Hurricane Dorian causes mass destruction


Photo By: Gonzalo Gaudenzi/AP Photo]

The destruction of Hurricane Dorian in the Bahamas. The hardest hit island was Abaco Island.

Zoe Evans, New Editor

The official hurricane season for the Atlantic Basin (the Atlantic Ocean, the Caribbean Sea, and the Gulf of Mexico) is June 1 to Nov. 30, with the peak of the season in late August through late October. Last September, Hurricane Florence hit the Carolina’s coast bringing mass destruction to the beautiful Carolina beaches. The beaches are still not completely put back together.  Already this year, a hurricane has been brewing in the Atlantic. Many people cautiously watched the news and weather updates, and the southeast braced for Hurricane Dorian as the storm’s path predicted landfall on America’s coast after making a catastrophic landfall in the Bahamas.

         Hurricane Dorian devastated the Bahamas Sept. 1, leaving at least 50 dead and dozens are still being rescued from the rising floodwaters. The numbers are expected to rise as the full extent of the damage is completely explored.

 The hurricane intensified to a Category 5 when it hit the Abaco Island. Dorian stalled for a long time over Grand Bahama Island, with record winds reaching 185 mph and a reported storm surge 20 feet on some islands. The storm pounded the small islands for over 24 hours. The estimated damage from the country is $7 billion. As the storm moved out of the islands, the extent of the damage has only begun to be discovered.

         “The damage that the hurricane caused is saddening. The Bahamas is truly a beautiful place, and the people there are amazing.  Seeing the beauty torn away from the natural event is terrible,” said senior Caleb Sizemore.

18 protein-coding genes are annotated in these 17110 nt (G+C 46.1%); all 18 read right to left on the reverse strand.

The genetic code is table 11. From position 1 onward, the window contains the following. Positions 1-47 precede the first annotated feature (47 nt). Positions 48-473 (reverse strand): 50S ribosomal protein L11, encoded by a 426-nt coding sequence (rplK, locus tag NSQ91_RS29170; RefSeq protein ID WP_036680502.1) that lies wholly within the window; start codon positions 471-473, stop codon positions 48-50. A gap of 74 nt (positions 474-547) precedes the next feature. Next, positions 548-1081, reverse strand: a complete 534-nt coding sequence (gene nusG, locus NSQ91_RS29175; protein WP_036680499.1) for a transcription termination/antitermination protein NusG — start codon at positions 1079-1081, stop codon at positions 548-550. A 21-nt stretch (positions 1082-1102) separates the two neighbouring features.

As Dorian moved towards the Carolinas, Wilmington prepared for the storm and the university cancelled classes Monday, Sept. 2 through the end of the week as an extra precaution.

“My classes were cancelled all week and it was challenging to try and plan out all my homework and everything I needed to get done, but after last year, I think a lot of people were worried that history would repeat itself and we would be out for a long time,” said freshman at UNCW Alicia Townsend.

         Luckily Dorian spared Wilmington, the hurricane weakened to a Category 2 storm and eventually a Category 1 as it moved north.

The majority of the damage was downed trees, power outages and minor flooding.

Ocracoke Island got hit the hardest leaving nearly 800 people stranded due to the powerful storm surge that flooded homes and businesses. 

         Though the Bahamas were not as fortunate to avoid the devastation this catastrophic storm has caused, North Carolina and the southeast were salvaged and the cleanup process is underway.

Food and water are being sent to Dorian victims from the Bahamas to Ocracoke and many volunteers are needed to help with the cleanup process. To get involved go to The Salvation Army website, under disasters.

         “I am thankful all students have returned to school and most everything was not damaged and we can return to normal.” Townsend said.